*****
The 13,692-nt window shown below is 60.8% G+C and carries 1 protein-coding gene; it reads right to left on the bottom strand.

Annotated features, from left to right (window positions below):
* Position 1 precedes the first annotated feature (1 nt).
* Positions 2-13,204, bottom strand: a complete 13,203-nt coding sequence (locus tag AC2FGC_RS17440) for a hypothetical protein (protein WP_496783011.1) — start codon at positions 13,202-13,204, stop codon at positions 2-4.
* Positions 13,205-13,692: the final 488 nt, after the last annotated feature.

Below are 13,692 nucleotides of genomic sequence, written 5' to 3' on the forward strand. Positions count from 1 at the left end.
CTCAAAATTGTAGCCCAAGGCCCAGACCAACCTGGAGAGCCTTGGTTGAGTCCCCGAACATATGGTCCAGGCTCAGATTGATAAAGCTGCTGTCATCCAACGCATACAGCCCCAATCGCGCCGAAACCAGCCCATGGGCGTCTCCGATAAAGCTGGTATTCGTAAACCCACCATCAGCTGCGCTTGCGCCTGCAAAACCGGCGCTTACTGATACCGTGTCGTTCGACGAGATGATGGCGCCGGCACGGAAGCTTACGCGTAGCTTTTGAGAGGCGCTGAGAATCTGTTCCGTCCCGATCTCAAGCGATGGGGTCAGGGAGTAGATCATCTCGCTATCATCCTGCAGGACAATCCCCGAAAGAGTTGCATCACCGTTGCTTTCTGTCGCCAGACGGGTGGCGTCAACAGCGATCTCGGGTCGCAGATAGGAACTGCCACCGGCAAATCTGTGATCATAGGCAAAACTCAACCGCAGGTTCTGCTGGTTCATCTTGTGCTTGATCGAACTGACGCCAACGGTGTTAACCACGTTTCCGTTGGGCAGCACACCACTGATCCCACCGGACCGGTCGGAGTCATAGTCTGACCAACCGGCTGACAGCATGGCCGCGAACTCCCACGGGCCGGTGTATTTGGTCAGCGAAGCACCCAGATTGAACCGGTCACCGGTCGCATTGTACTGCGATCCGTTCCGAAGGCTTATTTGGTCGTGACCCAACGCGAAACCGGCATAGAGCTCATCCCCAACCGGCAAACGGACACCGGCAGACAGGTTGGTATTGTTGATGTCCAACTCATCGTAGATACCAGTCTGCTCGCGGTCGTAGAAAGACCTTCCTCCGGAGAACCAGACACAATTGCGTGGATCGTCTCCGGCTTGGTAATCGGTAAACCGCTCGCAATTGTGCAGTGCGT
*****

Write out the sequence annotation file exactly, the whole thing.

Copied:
The 13,692-nt window shown below is 60.8% G+C and carries 1 protein-coding gene; it reads right to left on the bottom strand.

Annotated features, from left to right (window positions below):
* Position 1 precedes the first annotated feature (1 nt).
* Positions 2-13,204, bottom strand: a complete 13,203-nt coding sequence (locus tag AC2FGC_RS17440) for a hypothetical protein (protein WP_496783011.1) — start codon at positions 13,202-13,204, stop codon at positions 2-4.
* Positions 13,205-13,692: the final 488 nt, after the last annotated feature.

Below are 13,692 nucleotides of genomic sequence, written 5' to 3' on the forward strand. Positions count from 1 at the left end.
CTCAAAATTGTAGCCCAAGGCCCAGACCAACCTGGAGAGCCTTGGTTGAGTCCCCGAACATATGGTCCAGGCTCAGATTGATAAAGCTGCTGTCATCCAACGCATACAGCCCCAATCGCGCCGAAACCAGCCCATGGGCGTCTCCGATAAAGCTGGTATTCGTAAACCCACCATCAGCTGCGCTTGCGCCTGCAAAACCGGCGCTTACTGATACCGTGTCGTTCGACGAGATGATGGCGCCGGCACGGAAGCTTACGCGTAGCTTTTGAGAGGCGCTGAGAATCTGTTCCGTCCCGATCTCAAGCGATGGGGTCAGGGAGTAGATCATCTCGCTATCATCCTGCAGGACAATCCCCGAAAGAGTTGCATCACCGTTGCTTTCTGTCGCCAGACGGGTGGCGTCAACAGCGATCTCGGGTCGCAGATAGGAACTGCCACCGGCAAATCTGTGATCATAGGCAAAACTCAACCGCAGGTTCTGCTGGTTCATCTTGTGCTTGATCGAACTGACGCCAACGGTGTTAACCACGTTTCCGTTGGGCAGCACACCACTGATCCCACCGGACCGGTCGGAGTCATAGTCTGACCAACCGGCTGACAGCATGGCCGCGAACTCCCACGGGCCGGTGTATTTGGTCAGCGAAGCACCCAGATTGAACCGGTCACCGGTCGCATTGTACTGCGATCCGTTCCGAAGGCTTATTTGGTCGTGACCCAACGCGAAACCGGCATAGAGCTCATCCCCAACCGGCAAACGGACACCGGCAGACAGGTTGGTATTGTTGATGTCCAACTCATCGTAGATACCAGTCTGCTCGCGGTCGTAGAAAGACCTTCCTCCGGAGAACCAGACACAATTGCGTGGATCGTCTCCGGCTTGGTAATCGGTAAACCGCTCGCAATTGTGCAGTGCGT